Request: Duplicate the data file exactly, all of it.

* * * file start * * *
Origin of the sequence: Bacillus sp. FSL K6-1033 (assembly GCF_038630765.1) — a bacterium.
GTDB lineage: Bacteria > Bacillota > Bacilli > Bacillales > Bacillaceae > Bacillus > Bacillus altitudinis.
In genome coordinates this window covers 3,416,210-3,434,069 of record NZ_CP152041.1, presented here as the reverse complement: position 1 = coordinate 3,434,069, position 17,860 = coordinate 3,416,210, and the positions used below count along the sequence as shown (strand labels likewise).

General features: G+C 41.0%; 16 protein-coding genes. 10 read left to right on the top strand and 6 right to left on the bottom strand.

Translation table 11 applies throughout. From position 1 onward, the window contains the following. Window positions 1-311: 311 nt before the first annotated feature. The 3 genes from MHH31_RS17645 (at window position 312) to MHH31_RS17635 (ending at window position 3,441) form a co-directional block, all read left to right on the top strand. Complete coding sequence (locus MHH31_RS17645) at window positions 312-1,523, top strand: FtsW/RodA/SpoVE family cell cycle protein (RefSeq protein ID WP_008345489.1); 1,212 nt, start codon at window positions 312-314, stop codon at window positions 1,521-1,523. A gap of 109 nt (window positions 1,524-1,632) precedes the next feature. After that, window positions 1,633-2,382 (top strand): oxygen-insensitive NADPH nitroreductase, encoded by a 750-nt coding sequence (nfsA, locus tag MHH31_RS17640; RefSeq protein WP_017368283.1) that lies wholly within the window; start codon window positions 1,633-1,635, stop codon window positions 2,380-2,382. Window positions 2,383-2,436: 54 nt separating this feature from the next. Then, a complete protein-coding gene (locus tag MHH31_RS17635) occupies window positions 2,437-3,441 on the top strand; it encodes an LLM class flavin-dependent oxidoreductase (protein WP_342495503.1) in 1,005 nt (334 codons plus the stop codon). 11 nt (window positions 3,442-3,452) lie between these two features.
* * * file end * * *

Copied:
Origin of the sequence: Bacillus sp. FSL K6-1033 (assembly GCF_038630765.1) — a bacterium.
GTDB lineage: Bacteria > Bacillota > Bacilli > Bacillales > Bacillaceae > Bacillus > Bacillus altitudinis.
In genome coordinates this window covers 3,416,210-3,434,069 of record NZ_CP152041.1, presented here as the reverse complement: position 1 = coordinate 3,434,069, position 17,860 = coordinate 3,416,210, and the positions used below count along the sequence as shown (strand labels likewise).

General features: G+C 41.0%; 16 protein-coding genes. 10 read left to right on the top strand and 6 right to left on the bottom strand.

Translation table 11 applies throughout. From position 1 onward, the window contains the following. Window positions 1-311: 311 nt before the first annotated feature. The 3 genes from MHH31_RS17645 (at window position 312) to MHH31_RS17635 (ending at window position 3,441) form a co-directional block, all read left to right on the top strand. Complete coding sequence (locus MHH31_RS17645) at window positions 312-1,523, top strand: FtsW/RodA/SpoVE family cell cycle protein (RefSeq protein ID WP_008345489.1); 1,212 nt, start codon at window positions 312-314, stop codon at window positions 1,521-1,523. A gap of 109 nt (window positions 1,524-1,632) precedes the next feature. After that, window positions 1,633-2,382 (top strand): oxygen-insensitive NADPH nitroreductase, encoded by a 750-nt coding sequence (nfsA, locus tag MHH31_RS17640; RefSeq protein WP_017368283.1) that lies wholly within the window; start codon window positions 1,633-1,635, stop codon window positions 2,380-2,382. Window positions 2,383-2,436: 54 nt separating this feature from the next. Then, a complete protein-coding gene (locus tag MHH31_RS17635) occupies window positions 2,437-3,441 on the top strand; it encodes an LLM class flavin-dependent oxidoreductase (protein WP_342495503.1) in 1,005 nt (334 codons plus the stop codon). 11 nt (window positions 3,442-3,452) lie between these two features.